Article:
Srishti works as a senior manager in a multinational company. She and is highly upset with the new batch of trainees that has entered her organisation. "Every year the problem seems to be getting worse," she complains. "These guys can't even draft a letter properly. If I ask them to quote someone, they wouldn't have even heard of the names! I wonder if they read anything while they were growing up. I give them a list of books to read and they hardly manage to finish even one over a three week period. They are good with their content but when it comes to reading, they just don't want to go beyond the newspaper!"
This is not an isolated case. One of the major problems faced by many senior level managers today is the resistance of employees to reading new stuff. A sense of complacency settles for many people once they have finished their college education and are well placed in their jobs.
Reading may look passive but it is actually highly active in nature.
The key to surviving the competitive market today is communication. The most important tool that aids communication is good language. And good language stems from good reading.
That brings us to the question of the day. How do we address Srishti's problem? Are we rearing a generation that is slowly losing out on reading skills? If the answer to this is yes, then it's time we got up and took stock.
I can hear voices that ask me, why do we need to read? If it's for information, then it's all there on the internet. If it's for entertainment, then I have a movie to watch or a game to play. Why something as passive as reading?
And this is exactly where the misconception lies: Reading may look passive but is highly active in nature.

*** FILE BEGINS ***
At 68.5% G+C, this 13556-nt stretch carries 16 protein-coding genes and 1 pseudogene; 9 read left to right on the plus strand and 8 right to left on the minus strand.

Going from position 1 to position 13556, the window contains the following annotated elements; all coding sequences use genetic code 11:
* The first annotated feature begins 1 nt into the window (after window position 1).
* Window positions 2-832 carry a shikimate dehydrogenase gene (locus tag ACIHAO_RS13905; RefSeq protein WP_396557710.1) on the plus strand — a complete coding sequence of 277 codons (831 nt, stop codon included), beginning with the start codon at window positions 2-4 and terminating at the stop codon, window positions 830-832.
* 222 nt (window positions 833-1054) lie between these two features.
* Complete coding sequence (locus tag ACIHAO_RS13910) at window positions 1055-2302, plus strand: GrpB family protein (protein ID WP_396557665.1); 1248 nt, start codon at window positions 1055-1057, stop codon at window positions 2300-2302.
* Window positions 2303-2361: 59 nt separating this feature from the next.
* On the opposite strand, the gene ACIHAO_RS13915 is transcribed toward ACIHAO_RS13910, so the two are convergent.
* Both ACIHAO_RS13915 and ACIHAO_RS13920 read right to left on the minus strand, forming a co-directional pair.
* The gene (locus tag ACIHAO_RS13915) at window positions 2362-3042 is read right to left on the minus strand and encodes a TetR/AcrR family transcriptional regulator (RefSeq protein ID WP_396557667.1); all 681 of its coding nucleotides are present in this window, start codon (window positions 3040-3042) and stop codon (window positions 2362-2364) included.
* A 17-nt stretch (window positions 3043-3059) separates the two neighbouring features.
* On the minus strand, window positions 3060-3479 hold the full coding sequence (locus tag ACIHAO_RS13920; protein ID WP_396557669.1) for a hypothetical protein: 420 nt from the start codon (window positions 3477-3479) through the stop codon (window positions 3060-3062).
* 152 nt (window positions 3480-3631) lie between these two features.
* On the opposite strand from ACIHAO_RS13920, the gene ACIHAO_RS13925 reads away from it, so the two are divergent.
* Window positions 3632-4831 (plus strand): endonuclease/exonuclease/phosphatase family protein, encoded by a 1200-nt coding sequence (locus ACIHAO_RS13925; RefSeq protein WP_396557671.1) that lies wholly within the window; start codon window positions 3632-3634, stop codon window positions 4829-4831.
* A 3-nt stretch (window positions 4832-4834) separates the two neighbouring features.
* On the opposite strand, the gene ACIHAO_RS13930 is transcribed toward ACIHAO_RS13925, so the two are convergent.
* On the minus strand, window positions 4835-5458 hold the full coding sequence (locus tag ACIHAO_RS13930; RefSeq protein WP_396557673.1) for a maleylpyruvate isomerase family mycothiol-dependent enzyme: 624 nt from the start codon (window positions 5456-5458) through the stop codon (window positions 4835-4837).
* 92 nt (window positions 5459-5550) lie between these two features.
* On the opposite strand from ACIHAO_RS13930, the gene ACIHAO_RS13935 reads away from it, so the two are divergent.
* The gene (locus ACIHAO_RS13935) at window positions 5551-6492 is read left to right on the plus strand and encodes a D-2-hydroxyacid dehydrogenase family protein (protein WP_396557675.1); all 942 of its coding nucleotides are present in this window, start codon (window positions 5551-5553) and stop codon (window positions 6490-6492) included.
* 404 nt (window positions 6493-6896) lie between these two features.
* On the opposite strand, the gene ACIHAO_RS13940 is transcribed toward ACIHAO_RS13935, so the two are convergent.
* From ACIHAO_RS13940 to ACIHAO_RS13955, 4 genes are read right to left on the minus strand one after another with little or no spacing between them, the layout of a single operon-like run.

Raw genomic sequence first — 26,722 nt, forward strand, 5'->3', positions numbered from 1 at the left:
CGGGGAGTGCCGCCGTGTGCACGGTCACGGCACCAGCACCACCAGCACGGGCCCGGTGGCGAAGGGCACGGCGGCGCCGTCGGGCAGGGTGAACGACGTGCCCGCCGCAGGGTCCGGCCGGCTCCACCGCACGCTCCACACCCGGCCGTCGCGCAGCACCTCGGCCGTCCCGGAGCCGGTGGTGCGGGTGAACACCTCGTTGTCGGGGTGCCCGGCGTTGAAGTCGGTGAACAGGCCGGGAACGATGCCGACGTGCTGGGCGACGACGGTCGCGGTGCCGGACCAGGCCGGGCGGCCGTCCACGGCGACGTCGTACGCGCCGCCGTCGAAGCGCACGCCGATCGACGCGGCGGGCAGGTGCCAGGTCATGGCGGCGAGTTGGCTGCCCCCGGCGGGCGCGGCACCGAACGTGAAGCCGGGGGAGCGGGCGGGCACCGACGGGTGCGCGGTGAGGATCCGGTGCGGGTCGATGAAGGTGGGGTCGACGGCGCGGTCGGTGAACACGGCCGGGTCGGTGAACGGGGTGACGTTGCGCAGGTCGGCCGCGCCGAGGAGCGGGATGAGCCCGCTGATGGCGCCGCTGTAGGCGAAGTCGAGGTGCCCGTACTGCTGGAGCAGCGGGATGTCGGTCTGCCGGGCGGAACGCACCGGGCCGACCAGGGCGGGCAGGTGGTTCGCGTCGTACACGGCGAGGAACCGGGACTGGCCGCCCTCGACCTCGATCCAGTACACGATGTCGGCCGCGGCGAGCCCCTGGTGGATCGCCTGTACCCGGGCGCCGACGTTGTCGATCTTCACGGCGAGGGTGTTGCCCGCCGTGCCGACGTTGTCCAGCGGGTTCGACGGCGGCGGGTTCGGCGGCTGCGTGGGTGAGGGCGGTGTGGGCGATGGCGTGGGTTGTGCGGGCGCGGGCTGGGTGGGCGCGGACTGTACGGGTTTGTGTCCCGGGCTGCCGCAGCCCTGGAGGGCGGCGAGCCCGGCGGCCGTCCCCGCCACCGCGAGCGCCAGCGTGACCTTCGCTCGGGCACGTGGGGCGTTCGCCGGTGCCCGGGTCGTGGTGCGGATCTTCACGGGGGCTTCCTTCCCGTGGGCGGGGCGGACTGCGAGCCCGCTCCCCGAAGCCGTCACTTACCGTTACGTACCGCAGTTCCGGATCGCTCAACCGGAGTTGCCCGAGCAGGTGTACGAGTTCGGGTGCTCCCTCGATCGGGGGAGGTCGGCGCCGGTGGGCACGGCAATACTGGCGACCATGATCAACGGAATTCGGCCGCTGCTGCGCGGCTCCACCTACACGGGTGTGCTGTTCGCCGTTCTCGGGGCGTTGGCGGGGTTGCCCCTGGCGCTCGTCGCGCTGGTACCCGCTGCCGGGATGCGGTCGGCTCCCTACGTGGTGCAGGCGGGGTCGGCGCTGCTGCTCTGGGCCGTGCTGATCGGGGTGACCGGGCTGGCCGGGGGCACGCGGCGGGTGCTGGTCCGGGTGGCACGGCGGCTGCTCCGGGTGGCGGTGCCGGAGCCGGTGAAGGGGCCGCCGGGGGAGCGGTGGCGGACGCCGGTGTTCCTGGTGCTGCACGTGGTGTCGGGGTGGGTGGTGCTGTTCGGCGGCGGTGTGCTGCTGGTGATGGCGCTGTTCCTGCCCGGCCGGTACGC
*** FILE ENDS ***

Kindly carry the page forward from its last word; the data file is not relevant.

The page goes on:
Reading activates synaptic connections in the brain that impact other sensory interpretations also. While the mind tries to discover how the characters feel and respond, it also tries to see, hear and think like them. Meanwhile it tries to decipher counter arguments for the ones placed in the book.
"Most of my trainees," says Srishti, "inform me that they never read anything but school text books through school. They were never encouraged either. A few of them read despite their schools but stopped somewhere down the lane." This is why reading needs to be cultivated as a habit for life. It's not difficult to get kids hooked on to reading. We just need to figure out what is it that encourages them to read. Without trying to impose what we think is right reading, we need to encourage the habit. If your kid loves fiction hand him The Diary Of A Wimpy Kid. If she adores nonfiction, the latest National Geographic could do the trick. The process of initiating kids into reading has to be pleasant. Many kids read all their school books but do not step out of that domain. Forcing kids to read will only drive them further away.
Set up a reading time at home when all members of the family settle down to read. Switch off the television, keep your mobiles on silent...
Set up a reading time at home when all members of the family settle down to read. Switch off the television, keep your mobiles on silent and enjoy the session. Let your kids read light material if they do not want to get into anything dense. Display good books around the house. Some day she will be curious enough to pick them up. Take them book shopping, when you shop only for books and nothing else. Get them a library membership. Read the book she is reading and discuss it with her. That sends out the signal that you care about what she reads and you share her tastes. It might motivate her to pick up what you read so that she can discuss it with you!